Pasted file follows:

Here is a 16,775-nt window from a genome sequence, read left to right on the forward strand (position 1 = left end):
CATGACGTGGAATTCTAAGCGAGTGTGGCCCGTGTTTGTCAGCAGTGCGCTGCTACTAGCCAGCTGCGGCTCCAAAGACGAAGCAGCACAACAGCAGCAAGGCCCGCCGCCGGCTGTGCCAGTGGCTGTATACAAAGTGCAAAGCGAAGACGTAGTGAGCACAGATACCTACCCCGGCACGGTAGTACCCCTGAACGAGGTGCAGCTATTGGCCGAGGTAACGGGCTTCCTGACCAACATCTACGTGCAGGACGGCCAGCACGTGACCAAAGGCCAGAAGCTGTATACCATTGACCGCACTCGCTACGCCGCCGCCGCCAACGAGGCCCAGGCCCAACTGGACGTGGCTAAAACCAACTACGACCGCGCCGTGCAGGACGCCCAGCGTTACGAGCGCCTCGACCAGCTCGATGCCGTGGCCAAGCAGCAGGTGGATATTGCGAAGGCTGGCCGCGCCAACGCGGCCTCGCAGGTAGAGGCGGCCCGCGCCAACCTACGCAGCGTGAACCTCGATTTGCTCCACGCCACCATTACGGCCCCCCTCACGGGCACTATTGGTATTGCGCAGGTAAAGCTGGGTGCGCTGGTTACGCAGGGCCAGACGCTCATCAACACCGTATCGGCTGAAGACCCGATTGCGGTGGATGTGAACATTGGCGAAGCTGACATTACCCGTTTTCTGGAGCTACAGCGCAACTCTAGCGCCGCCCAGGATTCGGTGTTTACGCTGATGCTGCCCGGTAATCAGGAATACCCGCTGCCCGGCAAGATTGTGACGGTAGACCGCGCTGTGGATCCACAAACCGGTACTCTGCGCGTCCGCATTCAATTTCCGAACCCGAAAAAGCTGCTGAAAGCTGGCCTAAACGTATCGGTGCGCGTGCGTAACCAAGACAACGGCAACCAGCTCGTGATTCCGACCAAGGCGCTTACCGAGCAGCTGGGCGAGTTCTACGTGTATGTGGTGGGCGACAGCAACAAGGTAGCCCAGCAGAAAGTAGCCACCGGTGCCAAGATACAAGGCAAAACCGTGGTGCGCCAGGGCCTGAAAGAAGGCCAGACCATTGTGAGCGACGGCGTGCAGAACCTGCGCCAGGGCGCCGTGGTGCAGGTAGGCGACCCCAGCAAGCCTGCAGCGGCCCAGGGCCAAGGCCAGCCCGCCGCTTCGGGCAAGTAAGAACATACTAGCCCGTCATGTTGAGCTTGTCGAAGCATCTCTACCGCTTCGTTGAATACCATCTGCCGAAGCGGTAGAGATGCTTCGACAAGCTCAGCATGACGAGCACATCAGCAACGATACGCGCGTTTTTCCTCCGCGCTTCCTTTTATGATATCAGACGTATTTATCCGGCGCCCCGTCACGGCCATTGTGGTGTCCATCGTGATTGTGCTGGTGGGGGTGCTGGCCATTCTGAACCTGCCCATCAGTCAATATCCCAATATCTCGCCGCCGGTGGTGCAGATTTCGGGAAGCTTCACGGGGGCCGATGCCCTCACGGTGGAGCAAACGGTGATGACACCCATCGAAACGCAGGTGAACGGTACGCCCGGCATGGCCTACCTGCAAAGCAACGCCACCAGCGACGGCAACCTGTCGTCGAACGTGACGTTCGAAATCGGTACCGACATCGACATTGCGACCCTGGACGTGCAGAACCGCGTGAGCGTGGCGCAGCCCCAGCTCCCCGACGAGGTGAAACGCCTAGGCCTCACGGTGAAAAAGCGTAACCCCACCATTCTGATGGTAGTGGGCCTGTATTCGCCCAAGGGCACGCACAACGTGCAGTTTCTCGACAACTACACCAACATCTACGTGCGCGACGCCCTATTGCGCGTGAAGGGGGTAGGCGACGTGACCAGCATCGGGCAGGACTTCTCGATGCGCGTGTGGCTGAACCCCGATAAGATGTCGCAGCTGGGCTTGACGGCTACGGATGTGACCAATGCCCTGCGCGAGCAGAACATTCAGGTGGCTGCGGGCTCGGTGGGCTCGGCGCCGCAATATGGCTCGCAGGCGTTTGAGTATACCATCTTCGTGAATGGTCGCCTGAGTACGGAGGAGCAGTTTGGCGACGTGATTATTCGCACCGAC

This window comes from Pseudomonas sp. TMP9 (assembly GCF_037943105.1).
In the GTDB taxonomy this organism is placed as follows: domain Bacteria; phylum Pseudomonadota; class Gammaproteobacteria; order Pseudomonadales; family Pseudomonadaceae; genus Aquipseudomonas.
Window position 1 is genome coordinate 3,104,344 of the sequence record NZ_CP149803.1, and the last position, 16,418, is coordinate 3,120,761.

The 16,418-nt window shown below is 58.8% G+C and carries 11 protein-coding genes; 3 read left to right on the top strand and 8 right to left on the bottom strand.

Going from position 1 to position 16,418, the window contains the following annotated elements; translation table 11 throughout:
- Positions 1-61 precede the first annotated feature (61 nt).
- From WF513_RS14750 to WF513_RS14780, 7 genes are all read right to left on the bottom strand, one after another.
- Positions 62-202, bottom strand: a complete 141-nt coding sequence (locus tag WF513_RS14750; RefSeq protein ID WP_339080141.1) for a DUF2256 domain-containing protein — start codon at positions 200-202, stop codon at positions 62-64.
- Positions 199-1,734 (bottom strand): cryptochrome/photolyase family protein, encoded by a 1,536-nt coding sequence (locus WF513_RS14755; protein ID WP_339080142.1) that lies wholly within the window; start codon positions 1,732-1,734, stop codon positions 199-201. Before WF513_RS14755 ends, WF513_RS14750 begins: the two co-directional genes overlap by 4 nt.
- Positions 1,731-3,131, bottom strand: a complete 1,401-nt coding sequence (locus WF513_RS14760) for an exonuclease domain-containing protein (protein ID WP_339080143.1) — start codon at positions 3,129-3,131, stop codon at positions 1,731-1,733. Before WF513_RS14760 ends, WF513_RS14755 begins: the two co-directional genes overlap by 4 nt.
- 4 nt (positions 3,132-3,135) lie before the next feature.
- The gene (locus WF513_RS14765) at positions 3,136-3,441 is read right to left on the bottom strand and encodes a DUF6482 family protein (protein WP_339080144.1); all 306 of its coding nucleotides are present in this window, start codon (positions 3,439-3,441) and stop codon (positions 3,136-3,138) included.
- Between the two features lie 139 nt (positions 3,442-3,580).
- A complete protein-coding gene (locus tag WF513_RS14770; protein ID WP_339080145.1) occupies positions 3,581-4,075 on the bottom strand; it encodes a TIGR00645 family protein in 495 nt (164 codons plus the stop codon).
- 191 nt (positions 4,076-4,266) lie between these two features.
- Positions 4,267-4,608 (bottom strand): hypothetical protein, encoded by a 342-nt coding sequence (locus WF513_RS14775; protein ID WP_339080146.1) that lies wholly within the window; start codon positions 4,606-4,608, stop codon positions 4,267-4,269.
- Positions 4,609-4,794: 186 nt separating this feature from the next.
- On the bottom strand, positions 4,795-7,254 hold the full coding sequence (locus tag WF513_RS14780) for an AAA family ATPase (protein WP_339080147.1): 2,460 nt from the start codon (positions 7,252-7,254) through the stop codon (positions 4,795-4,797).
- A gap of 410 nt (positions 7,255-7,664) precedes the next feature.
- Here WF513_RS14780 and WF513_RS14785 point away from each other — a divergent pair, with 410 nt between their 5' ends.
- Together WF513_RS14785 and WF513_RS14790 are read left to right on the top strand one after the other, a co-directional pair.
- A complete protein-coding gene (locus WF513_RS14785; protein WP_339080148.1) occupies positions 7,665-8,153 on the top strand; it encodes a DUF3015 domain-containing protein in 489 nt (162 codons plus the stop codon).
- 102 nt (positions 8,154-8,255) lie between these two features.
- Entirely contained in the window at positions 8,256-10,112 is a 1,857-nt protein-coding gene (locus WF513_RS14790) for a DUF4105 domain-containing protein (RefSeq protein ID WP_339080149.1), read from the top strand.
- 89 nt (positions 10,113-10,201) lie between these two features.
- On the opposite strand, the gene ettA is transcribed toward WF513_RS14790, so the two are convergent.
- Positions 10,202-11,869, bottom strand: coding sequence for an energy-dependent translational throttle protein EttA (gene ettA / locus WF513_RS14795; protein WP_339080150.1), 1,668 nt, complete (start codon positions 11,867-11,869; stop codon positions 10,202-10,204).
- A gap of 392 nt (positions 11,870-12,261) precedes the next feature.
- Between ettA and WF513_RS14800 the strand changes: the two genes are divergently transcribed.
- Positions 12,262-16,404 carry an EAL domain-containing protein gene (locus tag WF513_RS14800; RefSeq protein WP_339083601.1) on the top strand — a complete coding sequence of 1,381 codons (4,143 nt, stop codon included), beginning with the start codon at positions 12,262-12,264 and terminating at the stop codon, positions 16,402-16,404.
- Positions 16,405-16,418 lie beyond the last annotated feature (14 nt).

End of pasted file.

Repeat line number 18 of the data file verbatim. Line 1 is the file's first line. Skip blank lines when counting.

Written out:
- Positions 4,267-4,608 (bottom strand): hypothetical protein, encoded by a 342-nt coding sequence (locus WF513_RS14775; protein ID WP_339080146.1) that lies wholly within the window; start codon positions 4,606-4,608, stop codon positions 4,267-4,269.